Editor's note: This story has been updated.
Four weeks into the partial government shutdown, federal agencies are recalling an increasing number of furloughed workers to provide services to the American people, including vital food inspections, processing of income-tax returns, and airplane safety checks.
The partial shutdown began on Dec. 22 because legislation needed to fund nine departments was not passed, so these agencies do not have money to operate. The affected departments are Agriculture (USDA), Commerce, Homeland Security, Housing and Urban Development (HUD), Interior, Justice, State, Transportation and Treasury. Although these agencies technically are not funded, more than 450,000 workers are carrying out their duties — most without being paid. (This week President Donald Trump signed a bill enabling these employees to be paid retroactively once the government fully reopens.)
Here’s a look at how some key government responsibilities have been affected by this longest shutdown in American history.
Social Security and Medicare: These programs are funded and are not affected by the shutdown, so Social Security payments to retirees, individuals with disabilities and other beneficiaries have continued. Medicare beneficiaries are still getting health care services.
Mail service: Mail is being delivered. The U.S. Postal Service is an independent organization and is not affected by the shutdown.
National parks and U.S. monuments: Many of the country’s more than 400 national parks, monuments and historic sites are open but with very limited services. Park rangers are not on duty, and despite reports of volunteers stepping in to help, bathrooms and other facilities remain unattended and trash is piling up. At least one site, Joshua Tree National Park in Southern California, closed last week after reports of vandalism, including destruction of some treasured trees. Several states have intervened to keep some of the nation’s iconic sites open, including the Grand Canyon in Arizona and the Statue of Liberty and Ellis Island in New York. And just in time for the Martin Luther King Jr. holiday weekend, the Atlanta-based Delta Air Lines Foundation provided a grant to the National Park Service to reopen the city's Martin Luther King Jr. National Historical Park. The grant will fund the facility through Super Bowl Sunday, on Feb. 3.
Veterans benefits and services: The Department of Veterans Affairs is funded, so VA hospitals, medical centers and clinics are fully operational.
Taxes: The Internal Revenue Service is affected because it is part of the Treasury Department. But the IRS has recalled more than 46,000 furloughed employees to handle the processing of income-tax returns and refunds. Filing season officially begins on Jan. 28.
Travel: Flights are not affected, and air traffic controllers remain on the job, but if you're traveling by plane, you should get to the airport a little earlier than usual. While the Transportation Security Administration's airport security screeners are working, more agents than usual have been calling in sick, and that has increased waiting times at many airports. In addition, the Federal Aviation Administration has put thousands of safety inspectors and engineers back on duty to inspect and work on aircraft.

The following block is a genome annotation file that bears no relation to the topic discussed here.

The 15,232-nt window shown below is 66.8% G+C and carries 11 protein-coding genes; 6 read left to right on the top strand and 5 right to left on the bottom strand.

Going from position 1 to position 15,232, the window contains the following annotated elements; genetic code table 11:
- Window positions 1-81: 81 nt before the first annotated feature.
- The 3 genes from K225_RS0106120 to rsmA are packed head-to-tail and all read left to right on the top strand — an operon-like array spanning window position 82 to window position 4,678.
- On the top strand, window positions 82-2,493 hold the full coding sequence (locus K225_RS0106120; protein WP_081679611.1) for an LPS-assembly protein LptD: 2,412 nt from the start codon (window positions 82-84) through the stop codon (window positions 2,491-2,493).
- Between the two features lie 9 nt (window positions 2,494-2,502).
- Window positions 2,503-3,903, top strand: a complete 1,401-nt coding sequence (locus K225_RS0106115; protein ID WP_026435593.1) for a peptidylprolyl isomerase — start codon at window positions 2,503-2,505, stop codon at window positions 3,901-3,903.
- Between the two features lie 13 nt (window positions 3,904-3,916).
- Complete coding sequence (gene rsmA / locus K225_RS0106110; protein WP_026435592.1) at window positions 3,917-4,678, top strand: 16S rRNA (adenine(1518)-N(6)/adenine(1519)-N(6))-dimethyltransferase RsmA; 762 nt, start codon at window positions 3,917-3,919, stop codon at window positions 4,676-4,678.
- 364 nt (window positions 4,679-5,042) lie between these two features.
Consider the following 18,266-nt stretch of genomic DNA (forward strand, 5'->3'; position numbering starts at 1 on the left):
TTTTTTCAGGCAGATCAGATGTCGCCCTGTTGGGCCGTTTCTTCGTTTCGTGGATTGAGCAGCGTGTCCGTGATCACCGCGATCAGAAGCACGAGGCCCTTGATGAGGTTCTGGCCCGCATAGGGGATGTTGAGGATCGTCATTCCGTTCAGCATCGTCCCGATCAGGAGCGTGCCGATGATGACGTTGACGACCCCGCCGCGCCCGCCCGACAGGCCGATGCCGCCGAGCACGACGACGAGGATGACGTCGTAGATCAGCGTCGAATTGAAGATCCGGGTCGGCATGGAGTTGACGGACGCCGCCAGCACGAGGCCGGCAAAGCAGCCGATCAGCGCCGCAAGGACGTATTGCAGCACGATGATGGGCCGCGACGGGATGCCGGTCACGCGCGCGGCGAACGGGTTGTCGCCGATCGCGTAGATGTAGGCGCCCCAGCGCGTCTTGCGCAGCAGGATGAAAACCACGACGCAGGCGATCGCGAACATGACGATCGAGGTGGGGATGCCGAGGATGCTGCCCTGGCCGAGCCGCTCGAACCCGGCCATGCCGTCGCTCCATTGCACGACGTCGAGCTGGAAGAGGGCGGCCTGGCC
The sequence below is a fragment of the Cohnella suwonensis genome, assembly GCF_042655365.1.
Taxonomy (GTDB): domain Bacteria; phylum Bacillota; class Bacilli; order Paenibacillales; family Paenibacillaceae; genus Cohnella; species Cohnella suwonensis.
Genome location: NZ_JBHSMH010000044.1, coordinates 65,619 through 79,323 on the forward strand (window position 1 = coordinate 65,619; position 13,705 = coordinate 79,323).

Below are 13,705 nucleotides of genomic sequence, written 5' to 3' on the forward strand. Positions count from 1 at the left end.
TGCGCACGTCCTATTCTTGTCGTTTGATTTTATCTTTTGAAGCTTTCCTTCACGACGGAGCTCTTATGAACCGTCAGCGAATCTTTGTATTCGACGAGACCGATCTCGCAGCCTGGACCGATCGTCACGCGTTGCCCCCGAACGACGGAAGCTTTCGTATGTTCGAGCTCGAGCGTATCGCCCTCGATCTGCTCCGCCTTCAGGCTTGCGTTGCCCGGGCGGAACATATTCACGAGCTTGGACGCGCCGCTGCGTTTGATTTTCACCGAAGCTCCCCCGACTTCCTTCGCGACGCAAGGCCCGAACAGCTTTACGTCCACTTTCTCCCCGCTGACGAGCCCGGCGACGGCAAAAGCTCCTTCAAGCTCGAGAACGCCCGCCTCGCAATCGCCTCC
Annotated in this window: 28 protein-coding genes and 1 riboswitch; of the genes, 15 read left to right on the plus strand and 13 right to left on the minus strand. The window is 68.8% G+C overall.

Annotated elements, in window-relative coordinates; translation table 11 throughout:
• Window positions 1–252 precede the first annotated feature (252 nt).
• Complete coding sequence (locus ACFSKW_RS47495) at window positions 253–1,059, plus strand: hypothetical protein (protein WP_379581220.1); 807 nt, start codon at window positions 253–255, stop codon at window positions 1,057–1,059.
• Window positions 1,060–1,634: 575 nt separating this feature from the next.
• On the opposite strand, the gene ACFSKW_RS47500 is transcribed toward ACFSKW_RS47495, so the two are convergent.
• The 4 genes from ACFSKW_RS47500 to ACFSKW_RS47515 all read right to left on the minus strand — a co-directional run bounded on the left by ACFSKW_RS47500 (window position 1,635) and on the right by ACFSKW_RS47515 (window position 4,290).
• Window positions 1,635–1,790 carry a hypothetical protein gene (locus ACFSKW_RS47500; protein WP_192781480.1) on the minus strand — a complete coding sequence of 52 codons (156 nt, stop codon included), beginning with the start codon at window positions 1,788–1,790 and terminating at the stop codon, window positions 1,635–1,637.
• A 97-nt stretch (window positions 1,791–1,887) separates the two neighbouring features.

Nutrition: The USDA has enough money to pay for SNAP (formerly called food stamps) for February. Meals on Wheels and the Commodity Supplemental Food Program food-box deliveries are expected to be available through March.
Food safety: The Food and Drug Administration has recalled nearly 150 furloughed employees without pay to resume safety inspections on certain drugs, devices and high-risk foods, such as cheese, fruits and vegetables, and infant formula.
Passports: The State Department is continuing to issue and renew passports and visas, although some passport offices located in federal buildings may be closed. The department is also updating its travel advisories and providing other country-by-country information for travelers.
Job discrimination: The Equal Employment Opportunity Commission (EEOC) has been closed since the shutdown started. That means workers over 40 who believe they have been discriminated against because of their age may face challenges in getting claims filed and processed. For example, instead of being able to file an application online, workers will have to mail or fax their complaints to the EEOC during the shutdown. This is particularly important because discrimination charges are time sensitive, and the agency is warning that the time limits for filing complaints might not be extended because of the shutdown. Even so, the EEOC advises workers to begin the filing process and has tips on its website for what to do.
Housing: USDA loans for low- and moderate-income Americans who live in rural areas have stopped. The Federal Housing Administration is not issuing the needed paperwork for reverse mortgages to get approved. More than 1,000 contracts between HUD and landlords who provide rental assistance to low-income tenants have expired, and hundreds more will expire in February. This includes the Section 202 Supportive Housing for the Elderly program, which helps very low-income people over age 62. Without federal support, the buildings that house these tenants could fall into disrepair, and depending on how long the shutdown lasts, some residents could lose their housing.
Farm services: USDA recalled 2,500 Farm Service Agency employees to temporarily assist agricultural producers with existing farm loan payments and other pressing needs and to ensure they get the tax documents necessary to file their returns. The offices will be closed Monday for the Martin Luther King Jr. holiday, but certain offices will be open Tuesday.